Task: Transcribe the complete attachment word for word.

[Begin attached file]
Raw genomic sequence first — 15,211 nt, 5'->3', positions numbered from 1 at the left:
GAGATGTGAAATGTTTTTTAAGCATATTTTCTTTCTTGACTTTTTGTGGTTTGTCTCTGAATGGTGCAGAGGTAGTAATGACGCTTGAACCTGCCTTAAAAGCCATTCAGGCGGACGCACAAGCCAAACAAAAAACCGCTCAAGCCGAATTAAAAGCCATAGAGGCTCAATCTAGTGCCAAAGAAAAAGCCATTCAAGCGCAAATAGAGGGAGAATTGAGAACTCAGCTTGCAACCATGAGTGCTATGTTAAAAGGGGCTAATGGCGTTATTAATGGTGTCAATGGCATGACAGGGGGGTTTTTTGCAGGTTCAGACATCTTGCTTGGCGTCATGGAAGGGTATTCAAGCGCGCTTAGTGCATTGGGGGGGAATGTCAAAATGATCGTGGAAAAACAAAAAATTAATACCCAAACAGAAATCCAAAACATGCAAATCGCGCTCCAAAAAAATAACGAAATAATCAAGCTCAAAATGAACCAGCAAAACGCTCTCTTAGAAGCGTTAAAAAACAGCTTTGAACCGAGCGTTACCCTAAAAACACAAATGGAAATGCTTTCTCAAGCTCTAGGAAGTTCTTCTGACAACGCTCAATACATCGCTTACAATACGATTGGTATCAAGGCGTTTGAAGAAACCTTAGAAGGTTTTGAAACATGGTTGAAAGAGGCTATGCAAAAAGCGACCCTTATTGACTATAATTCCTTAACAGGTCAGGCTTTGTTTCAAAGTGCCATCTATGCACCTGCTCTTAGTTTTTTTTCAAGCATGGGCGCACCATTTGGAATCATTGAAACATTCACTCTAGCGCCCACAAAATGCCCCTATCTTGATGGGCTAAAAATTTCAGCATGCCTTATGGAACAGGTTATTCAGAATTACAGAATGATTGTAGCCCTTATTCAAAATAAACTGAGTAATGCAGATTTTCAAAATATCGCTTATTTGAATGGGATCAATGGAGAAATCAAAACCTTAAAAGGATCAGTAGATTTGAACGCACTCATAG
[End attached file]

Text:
Raw genomic sequence first — 15,211 nt, 5'->3', positions numbered from 1 at the left:
GAGATGTGAAATGTTTTTTAAGCATATTTTCTTTCTTGACTTTTTGTGGTTTGTCTCTGAATGGTGCAGAGGTAGTAATGACGCTTGAACCTGCCTTAAAAGCCATTCAGGCGGACGCACAAGCCAAACAAAAAACCGCTCAAGCCGAATTAAAAGCCATAGAGGCTCAATCTAGTGCCAAAGAAAAAGCCATTCAAGCGCAAATAGAGGGAGAATTGAGAACTCAGCTTGCAACCATGAGTGCTATGTTAAAAGGGGCTAATGGCGTTATTAATGGTGTCAATGGCATGACAGGGGGGTTTTTTGCAGGTTCAGACATCTTGCTTGGCGTCATGGAAGGGTATTCAAGCGCGCTTAGTGCATTGGGGGGGAATGTCAAAATGATCGTGGAAAAACAAAAAATTAATACCCAAACAGAAATCCAAAACATGCAAATCGCGCTCCAAAAAAATAACGAAATAATCAAGCTCAAAATGAACCAGCAAAACGCTCTCTTAGAAGCGTTAAAAAACAGCTTTGAACCGAGCGTTACCCTAAAAACACAAATGGAAATGCTTTCTCAAGCTCTAGGAAGTTCTTCTGACAACGCTCAATACATCGCTTACAATACGATTGGTATCAAGGCGTTTGAAGAAACCTTAGAAGGTTTTGAAACATGGTTGAAAGAGGCTATGCAAAAAGCGACCCTTATTGACTATAATTCCTTAACAGGTCAGGCTTTGTTTCAAAGTGCCATCTATGCACCTGCTCTTAGTTTTTTTTCAAGCATGGGCGCACCATTTGGAATCATTGAAACATTCACTCTAGCGCCCACAAAATGCCCCTATCTTGATGGGCTAAAAATTTCAGCATGCCTTATGGAACAGGTTATTCAGAATTACAGAATGATTGTAGCCCTTATTCAAAATAAACTGAGTAATGCAGATTTTCAAAATATCGCTTATTTGAATGGGATCAATGGAGAAATCAAAACCTTAAAAGGATCAGTAGATTTGAACGCACTCATAG